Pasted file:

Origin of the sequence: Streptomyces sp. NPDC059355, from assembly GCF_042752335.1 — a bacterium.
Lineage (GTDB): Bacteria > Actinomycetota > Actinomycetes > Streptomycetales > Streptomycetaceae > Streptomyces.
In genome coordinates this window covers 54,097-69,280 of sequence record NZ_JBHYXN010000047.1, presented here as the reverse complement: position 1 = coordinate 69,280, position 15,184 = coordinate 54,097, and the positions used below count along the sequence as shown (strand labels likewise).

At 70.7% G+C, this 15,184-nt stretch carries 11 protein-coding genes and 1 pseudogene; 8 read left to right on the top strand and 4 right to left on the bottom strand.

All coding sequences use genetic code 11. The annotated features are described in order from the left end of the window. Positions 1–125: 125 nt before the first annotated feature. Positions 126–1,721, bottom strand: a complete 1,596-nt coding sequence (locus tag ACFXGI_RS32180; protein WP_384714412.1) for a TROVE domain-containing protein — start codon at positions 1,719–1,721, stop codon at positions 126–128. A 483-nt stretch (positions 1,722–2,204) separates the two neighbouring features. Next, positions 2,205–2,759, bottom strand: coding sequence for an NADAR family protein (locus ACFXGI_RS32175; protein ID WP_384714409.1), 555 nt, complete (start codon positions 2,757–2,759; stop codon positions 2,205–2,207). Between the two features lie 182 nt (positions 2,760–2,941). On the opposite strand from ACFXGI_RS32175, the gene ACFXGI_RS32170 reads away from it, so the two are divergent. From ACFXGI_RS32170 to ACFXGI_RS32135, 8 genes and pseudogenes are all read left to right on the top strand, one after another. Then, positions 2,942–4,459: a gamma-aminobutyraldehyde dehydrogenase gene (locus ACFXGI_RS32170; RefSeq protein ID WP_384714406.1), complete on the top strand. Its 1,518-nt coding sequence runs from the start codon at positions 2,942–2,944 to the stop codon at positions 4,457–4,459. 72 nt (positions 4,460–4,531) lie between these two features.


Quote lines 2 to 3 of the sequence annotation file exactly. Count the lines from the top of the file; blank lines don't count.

Lineage (GTDB): Bacteria > Actinomycetota > Actinomycetes > Streptomycetales > Streptomycetaceae > Streptomyces.
In genome coordinates this window covers 54,097-69,280 of sequence record NZ_JBHYXN010000047.1, presented here as the reverse complement: position 1 = coordinate 69,280, position 15,184 = coordinate 54,097, and the positions used below count along the sequence as shown (strand labels likewise).